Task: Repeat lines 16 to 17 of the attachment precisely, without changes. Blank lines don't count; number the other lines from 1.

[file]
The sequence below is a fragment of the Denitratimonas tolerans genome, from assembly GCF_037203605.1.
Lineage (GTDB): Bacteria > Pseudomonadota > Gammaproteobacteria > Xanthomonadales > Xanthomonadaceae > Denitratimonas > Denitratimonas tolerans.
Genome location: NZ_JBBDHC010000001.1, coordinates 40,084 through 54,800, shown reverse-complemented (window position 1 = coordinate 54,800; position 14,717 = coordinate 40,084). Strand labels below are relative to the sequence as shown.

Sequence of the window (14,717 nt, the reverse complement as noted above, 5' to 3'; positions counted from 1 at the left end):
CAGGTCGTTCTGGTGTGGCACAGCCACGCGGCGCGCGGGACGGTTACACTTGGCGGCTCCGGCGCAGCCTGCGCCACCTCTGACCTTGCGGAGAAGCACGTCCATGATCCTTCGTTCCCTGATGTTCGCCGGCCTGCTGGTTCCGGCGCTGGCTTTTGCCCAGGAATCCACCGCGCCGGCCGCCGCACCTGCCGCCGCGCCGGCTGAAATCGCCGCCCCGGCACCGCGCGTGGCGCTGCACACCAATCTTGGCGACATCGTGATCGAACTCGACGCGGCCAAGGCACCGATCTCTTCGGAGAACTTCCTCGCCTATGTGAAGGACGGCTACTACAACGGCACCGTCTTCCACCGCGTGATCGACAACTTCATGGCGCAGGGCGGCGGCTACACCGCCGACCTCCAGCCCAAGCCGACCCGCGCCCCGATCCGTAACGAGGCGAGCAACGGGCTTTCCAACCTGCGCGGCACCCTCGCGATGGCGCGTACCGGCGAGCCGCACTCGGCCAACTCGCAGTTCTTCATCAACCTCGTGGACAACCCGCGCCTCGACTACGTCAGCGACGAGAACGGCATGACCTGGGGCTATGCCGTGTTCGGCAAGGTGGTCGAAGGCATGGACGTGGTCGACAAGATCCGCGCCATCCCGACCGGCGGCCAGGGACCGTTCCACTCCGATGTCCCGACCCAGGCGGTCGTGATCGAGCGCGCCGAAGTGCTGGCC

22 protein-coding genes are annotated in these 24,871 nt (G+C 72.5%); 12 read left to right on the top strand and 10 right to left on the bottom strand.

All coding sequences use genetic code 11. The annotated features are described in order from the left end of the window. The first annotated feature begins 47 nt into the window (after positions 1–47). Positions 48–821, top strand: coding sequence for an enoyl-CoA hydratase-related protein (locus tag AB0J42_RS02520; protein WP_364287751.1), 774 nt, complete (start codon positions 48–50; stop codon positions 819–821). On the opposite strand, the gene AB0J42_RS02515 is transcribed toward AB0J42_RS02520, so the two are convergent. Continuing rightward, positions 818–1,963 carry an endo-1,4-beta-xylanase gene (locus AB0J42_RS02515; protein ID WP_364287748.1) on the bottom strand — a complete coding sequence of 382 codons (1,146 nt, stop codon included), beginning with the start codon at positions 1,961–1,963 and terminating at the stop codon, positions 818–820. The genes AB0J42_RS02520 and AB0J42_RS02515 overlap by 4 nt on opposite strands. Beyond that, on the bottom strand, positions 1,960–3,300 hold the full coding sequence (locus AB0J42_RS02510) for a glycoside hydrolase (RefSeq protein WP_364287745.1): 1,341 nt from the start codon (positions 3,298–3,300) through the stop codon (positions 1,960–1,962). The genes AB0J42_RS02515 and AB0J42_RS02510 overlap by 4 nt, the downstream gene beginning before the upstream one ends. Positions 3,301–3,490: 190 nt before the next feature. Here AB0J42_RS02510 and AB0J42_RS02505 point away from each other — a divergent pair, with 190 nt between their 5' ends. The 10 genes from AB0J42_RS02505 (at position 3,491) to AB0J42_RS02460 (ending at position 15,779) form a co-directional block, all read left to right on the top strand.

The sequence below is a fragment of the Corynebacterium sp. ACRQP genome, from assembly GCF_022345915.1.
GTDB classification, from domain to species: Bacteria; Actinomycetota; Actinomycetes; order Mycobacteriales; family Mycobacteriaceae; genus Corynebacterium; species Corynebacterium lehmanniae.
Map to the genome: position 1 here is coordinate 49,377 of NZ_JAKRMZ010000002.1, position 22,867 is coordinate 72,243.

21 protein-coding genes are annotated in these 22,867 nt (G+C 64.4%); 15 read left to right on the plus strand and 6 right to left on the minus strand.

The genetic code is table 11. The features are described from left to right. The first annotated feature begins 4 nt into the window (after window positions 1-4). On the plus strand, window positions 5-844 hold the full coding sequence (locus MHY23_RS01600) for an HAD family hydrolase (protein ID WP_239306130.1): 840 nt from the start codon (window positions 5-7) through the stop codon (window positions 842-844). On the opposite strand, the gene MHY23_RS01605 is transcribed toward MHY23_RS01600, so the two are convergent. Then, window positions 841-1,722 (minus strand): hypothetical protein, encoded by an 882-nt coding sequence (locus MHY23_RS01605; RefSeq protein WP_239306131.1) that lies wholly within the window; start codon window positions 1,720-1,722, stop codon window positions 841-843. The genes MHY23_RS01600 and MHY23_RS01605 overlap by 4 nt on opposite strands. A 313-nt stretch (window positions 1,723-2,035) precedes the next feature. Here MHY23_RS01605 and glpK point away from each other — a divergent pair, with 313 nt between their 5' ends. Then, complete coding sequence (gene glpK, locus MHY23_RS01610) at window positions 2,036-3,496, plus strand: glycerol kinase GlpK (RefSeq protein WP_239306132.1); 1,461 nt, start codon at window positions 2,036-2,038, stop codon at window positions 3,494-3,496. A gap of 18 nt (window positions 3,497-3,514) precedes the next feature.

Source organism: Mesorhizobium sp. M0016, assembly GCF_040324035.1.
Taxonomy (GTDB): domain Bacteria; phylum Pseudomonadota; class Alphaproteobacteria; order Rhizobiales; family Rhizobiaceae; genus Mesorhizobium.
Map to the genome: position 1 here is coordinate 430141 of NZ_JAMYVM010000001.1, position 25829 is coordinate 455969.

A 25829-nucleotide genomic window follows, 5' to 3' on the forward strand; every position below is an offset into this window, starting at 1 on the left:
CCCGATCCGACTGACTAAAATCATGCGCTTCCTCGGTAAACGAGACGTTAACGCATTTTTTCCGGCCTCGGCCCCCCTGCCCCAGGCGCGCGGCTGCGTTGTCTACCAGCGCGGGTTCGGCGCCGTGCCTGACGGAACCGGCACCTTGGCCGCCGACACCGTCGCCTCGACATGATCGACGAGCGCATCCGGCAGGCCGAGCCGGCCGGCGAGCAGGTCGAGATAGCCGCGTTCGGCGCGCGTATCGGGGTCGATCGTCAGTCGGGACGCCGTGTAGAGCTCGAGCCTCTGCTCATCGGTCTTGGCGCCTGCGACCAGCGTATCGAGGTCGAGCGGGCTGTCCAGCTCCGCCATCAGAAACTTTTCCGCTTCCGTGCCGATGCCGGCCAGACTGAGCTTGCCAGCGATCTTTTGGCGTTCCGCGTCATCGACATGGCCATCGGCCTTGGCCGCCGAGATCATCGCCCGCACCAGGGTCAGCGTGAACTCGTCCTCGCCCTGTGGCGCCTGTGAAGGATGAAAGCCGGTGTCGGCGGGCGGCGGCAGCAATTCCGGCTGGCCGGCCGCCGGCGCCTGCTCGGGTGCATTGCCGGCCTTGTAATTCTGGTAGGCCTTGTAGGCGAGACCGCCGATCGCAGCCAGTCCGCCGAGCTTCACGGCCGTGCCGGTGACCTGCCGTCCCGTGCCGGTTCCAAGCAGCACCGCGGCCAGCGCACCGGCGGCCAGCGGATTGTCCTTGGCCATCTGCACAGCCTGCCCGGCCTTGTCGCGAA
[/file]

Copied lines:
A 25829-nucleotide genomic window follows, 5' to 3' on the forward strand; every position below is an offset into this window, starting at 1 on the left:
CCCGATCCGACTGACTAAAATCATGCGCTTCCTCGGTAAACGAGACGTTAACGCATTTTTTCCGGCCTCGGCCCCCCTGCCCCAGGCGCGCGGCTGCGTTGTCTACCAGCGCGGGTTCGGCGCCGTGCCTGACGGAACCGGCACCTTGGCCGCCGACACCGTCGCCTCGACATGATCGACGAGCGCATCCGGCAGGCCGAGCCGGCCGGCGAGCAGGTCGAGATAGCCGCGTTCGGCGCGCGTATCGGGGTCGATCGTCAGTCGGGACGCCGTGTAGAGCTCGAGCCTCTGCTCATCGGTCTTGGCGCCTGCGACCAGCGTATCGAGGTCGAGCGGGCTGTCCAGCTCCGCCATCAGAAACTTTTCCGCTTCCGTGCCGATGCCGGCCAGACTGAGCTTGCCAGCGATCTTTTGGCGTTCCGCGTCATCGACATGGCCATCGGCCTTGGCCGCCGAGATCATCGCCCGCACCAGGGTCAGCGTGAACTCGTCCTCGCCCTGTGGCGCCTGTGAAGGATGAAAGCCGGTGTCGGCGGGCGGCGGCAGCAATTCCGGCTGGCCGGCCGCCGGCGCCTGCTCGGGTGCATTGCCGGCCTTGTAATTCTGGTAGGCCTTGTAGGCGAGACCGCCGATCGCAGCCAGTCCGCCGAGCTTCACGGCCGTGCCGGTGACCTGCCGTCCCGTGCCGGTTCCAAGCAGCACCGCGGCCAGCGCACCGGCGGCCAGCGGATTGTCCTTGGCCATCTGCACAGCCTGCCCGGCCTTGTCGCGAA